On a late January morning this year, Patrick Pope was in his Clinton home, juggling a grandchild on each knee. His wife, Sylvia, was in the kitchen keeping an eye on the chicken she’d just placed in the oven. She heard a loud sound from the living room and rushed in to find her husband had collapsed, still tightly gripping the hand of one grandchild.
A new study by UNC researchers has found dramatic improvements in the care of patients with cirrhosis and liver failure and recommends improved treatment strategies for patients with cirrhosis and concurrent bacterial infections.
A cancer genomics study led by UNC Lineberger researchers and other scientists involved in The Cancer Genome Atlas (TCGA) project, a National Cancer Institute and National Human Genome Research Institute-backed effort to create a comprehensive atlas of the genetic changes in cancer, was selected as one of the top 10 clinical research achievements of the year.
Fifteen years ago, Nancy Raasch was diagnosed with metastatic breast cancer. Then, in 2009, came multiple myeloma. Despite these malignancies, she refuses to let cancer define her.
Using a weak electric current to alter a specific brain activity pattern, UNC School of Medicine researchers increased creativity in healthy adults. Now they’re testing the same experimental protocol to alleviate symptoms in people with depression.
In the late 1960s, when Frederick Burroughs, MD, opened his practice in Southeast Raleigh, he was the first Board Eligible African-American pediatrician in Wake County. It’s a distinction he’s proud of, but it doesn’t come close to defining his career in medicine.
In February, UNC neurologist Hae Won Shin, MD, and neurosurgeon Eldad Hadar, MD, were the first in the state to implant the NeuroPace RNS System following the medical device’s recent FDA approval. In clinical trials, the NeuroPace system greatly reduced the number of seizures experienced by patients with severe epilepsy.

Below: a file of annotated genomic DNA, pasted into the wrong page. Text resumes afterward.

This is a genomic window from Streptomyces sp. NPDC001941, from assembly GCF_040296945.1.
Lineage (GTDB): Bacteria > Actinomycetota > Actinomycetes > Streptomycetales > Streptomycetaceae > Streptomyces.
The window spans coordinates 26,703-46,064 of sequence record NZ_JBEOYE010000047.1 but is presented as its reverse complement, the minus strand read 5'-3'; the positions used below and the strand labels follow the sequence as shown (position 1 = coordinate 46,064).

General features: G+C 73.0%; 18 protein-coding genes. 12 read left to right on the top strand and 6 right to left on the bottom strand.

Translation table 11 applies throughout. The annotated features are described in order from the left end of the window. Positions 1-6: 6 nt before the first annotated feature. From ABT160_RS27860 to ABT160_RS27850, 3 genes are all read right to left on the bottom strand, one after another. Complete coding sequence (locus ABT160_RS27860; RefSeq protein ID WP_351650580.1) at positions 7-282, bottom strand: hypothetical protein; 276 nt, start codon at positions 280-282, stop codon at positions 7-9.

New Cary Market will Offer Local Food and More on Saturdays from May to November, for All in the Community
Effective Saturday, April 11, 2015, UNC Hospitals will discontinue age-based visitor restrictions.
UNC sequenced the RNA for 10,000 tumor samples as part of The Cancer Genome Atlas project, a National Cancer Institute and National Human Genome Research Institute backed effort to create a comprehensive atlas of the genetic changes in cancer.
A UNC Lineberger-led study found that people with higher-risk melanoma containing either BRAF or NRAS gene mutations had lower survival rates.
Using human cancer cell lines, UNC scientists identified various ways that HER2-positive breast cancer tumors resist therapy, and they discovered a potential combination therapy to overcome multiple mechanisms of resistance and kill cancer cells.
The latest installment in our Real Medicine video series features the Rev. Richard Joyner, head of hospital chaplaincy at Nash Health Care, who started a community garden in a small rural town where he teaches kids to grow vegetables.
A new study of newborns with prenatal drug exposure finds cocaine-specific disruptions in a part of the brain circuitry thought to play an important role in arousal regulation.
UNC School of Medicine and NC State researchers create 3D-printed models of temporal bones to be used for surgical simulation in pediatric cases and for patients with unusual anatomy.
This distinction, given by Healthgrades, recognizes hospitals as leaders in patient experience based on responses to the Hospital Consumer Assessment of Healthcare Providers and Systems (HCAHPS) survey.
Adam Zolotor, MD, DrPH, is an Associate Professor of Family Medicine and an Adjunct Professor in the Department of Pediatrics at the University of North Carolina School of Medicine.
Bruce Cairns credits his military experience with shaping his perspective and making him a better doctor. Today, as a way of giving back, he’s assisting Special Forces medics with educational and career-development opportunities through the Advanced Medic Instructor Training program – a program that paved the way for the UNC School of Medicine’s Physician Assistant program.
UNC stem cell expert Scott Magness, PhD, and Duke microbiome researcher John Rawls, PhD, are using a $50,000 grant to develop a new technology to study the co-dependent relationship between the human gut and its resident bacteria.
Spencer Smith, PhD, assistant professor of cell biology and physiology and member of the UNC Neuroscience Center, was featured on North Carolina Now, a nightly program on UNC TV.